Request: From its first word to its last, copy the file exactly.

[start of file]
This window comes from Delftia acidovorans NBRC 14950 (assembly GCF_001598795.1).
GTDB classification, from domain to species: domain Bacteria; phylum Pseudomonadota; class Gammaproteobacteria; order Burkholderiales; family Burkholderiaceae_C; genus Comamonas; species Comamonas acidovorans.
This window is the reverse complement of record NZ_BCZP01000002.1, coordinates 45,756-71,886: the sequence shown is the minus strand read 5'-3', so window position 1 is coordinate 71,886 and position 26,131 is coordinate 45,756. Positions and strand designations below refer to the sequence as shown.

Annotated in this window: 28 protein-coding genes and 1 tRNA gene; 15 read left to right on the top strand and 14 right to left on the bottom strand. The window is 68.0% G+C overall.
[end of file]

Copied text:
This window comes from Delftia acidovorans NBRC 14950 (assembly GCF_001598795.1).
GTDB classification, from domain to species: domain Bacteria; phylum Pseudomonadota; class Gammaproteobacteria; order Burkholderiales; family Burkholderiaceae_C; genus Comamonas; species Comamonas acidovorans.
This window is the reverse complement of record NZ_BCZP01000002.1, coordinates 45,756-71,886: the sequence shown is the minus strand read 5'-3', so window position 1 is coordinate 71,886 and position 26,131 is coordinate 45,756. Positions and strand designations below refer to the sequence as shown.

Annotated in this window: 28 protein-coding genes and 1 tRNA gene; 15 read left to right on the top strand and 14 right to left on the bottom strand. The window is 68.0% G+C overall.